Development Diary #1: Introduction

After an unexpectedly busy year of freelancing I’ve scraped together some reserves, cleared a few months in the calendar and I’m finally making a start on a project I’ve been thinking about since I finished college: a point and click adventure game. I thought it might be a good plan to record some thoughts along the way, mainly in the hope that some of the ideas I have floating around my head can be pinned down by putting them into words, but I’m also trying to cajole myself into setting and sticking to some kind of schedule and thought keeping a diary might help with that too. There’s always the outlying chance someone else might find some of it vaguely interesting as well I guess, who knows? Let the waffling commence…

Back when I was in college I had a rather scatter-gun approach to work, especially during my final year; alongside the 3D for another student’s Sci-Fi short (watchable here) and a series of hand-drawn stings featuring a dancing bear wearing blue Y-fronts (unwatchable anywhere), I also undertook production of a retro style adventure game. Unsurprisingly, spreading myself around so thinly resulted in the quality of all the projects suffering. While, in the end, I managed to make it into film school on the back of my 3D work and the dancing bear got the odd chuckle at a couple of job interviews, the game hasn’t seen the light of day since. Calling it a game is probably a bit of a stretch actually, I didn’t get it anywhere near finished and the parts I did finish where so far from what I’d envisaged to begin with as to be embarrassing. Ever since then though, a portion of my brain has been continuously occupied with the notion that I should try again, so, finally, that’s what I’m doing.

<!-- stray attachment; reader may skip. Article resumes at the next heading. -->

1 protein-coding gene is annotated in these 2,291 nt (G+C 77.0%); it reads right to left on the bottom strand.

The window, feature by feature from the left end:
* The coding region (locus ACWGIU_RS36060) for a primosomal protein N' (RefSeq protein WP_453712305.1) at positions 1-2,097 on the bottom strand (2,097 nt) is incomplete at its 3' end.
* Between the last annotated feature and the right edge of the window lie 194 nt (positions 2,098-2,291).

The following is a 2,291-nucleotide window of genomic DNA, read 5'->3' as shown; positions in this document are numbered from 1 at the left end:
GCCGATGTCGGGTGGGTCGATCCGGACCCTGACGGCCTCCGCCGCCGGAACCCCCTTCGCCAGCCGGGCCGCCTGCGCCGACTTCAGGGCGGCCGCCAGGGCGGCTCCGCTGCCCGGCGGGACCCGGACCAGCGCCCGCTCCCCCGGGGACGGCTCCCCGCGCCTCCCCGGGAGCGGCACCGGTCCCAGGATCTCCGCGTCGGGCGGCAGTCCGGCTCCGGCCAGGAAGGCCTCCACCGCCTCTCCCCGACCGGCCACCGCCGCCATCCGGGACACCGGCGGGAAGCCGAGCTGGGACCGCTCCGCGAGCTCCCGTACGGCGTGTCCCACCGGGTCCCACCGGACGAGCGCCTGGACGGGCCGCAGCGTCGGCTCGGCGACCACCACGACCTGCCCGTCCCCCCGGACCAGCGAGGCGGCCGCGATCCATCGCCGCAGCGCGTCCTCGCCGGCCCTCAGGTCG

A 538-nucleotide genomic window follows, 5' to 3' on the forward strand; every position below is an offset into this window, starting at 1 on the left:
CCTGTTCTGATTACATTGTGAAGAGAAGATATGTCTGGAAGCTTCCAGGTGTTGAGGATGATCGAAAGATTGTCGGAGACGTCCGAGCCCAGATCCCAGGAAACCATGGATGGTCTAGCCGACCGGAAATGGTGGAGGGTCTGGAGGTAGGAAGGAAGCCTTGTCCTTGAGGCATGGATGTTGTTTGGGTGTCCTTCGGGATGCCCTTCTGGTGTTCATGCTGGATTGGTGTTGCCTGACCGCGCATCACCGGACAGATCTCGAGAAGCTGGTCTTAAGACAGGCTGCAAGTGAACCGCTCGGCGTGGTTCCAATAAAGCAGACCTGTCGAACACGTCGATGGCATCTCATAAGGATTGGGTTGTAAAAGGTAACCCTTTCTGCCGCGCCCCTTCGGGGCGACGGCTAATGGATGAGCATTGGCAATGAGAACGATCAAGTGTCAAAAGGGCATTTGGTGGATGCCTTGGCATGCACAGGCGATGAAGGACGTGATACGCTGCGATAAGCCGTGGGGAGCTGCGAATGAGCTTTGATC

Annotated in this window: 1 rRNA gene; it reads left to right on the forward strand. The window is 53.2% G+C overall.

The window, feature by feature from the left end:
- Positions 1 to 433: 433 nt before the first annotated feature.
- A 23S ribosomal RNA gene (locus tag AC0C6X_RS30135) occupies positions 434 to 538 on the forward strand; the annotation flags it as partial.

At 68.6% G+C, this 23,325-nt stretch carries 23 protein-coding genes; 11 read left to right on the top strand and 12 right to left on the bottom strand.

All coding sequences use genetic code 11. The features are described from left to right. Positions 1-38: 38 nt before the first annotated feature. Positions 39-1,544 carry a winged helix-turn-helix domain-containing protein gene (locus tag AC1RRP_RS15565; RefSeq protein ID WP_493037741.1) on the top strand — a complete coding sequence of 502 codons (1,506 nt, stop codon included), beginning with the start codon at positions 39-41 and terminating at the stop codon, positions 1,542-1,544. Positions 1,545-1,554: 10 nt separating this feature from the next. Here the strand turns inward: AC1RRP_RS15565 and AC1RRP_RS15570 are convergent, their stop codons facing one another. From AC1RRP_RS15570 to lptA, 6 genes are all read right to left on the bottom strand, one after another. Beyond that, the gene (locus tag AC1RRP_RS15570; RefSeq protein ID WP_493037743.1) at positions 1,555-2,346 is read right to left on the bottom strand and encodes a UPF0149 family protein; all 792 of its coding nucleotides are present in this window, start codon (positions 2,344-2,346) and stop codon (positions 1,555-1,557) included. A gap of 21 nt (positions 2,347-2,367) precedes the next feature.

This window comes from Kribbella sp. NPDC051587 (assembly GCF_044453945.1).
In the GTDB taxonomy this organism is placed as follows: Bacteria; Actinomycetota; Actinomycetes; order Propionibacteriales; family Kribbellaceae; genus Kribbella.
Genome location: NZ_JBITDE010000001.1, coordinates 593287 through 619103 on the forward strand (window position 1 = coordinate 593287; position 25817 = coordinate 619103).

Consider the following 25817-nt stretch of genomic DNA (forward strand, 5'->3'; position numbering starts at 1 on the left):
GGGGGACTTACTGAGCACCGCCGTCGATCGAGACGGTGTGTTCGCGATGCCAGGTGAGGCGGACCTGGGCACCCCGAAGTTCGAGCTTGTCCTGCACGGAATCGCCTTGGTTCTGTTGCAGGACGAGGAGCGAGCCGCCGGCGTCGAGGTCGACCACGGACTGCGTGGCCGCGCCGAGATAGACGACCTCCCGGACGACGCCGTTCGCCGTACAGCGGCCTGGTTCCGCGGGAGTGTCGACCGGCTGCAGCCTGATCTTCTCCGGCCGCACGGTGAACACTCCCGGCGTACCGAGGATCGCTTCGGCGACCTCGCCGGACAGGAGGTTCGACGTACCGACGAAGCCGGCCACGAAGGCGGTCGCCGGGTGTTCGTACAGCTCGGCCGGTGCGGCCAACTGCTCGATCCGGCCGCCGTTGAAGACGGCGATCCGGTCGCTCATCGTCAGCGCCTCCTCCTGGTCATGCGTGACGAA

I’ve been excited about adventure games since before I’d even played one; I remember seeing a screenshot of Maniac Mansion, that SCUMM UI, with all the verbs laid out at the bottom of the screen, was pretty mind-blowing when you consider every other game I’d played up until that point involved little more than running and jumping. It’s hard to put a finger on why, exactly, I thought the idea of opening a fridge to look inside was more interesting than being a ninja, or how the ability to talk to other characters had more appeal than shooting fireballs at them but I’ve been a fan ever since.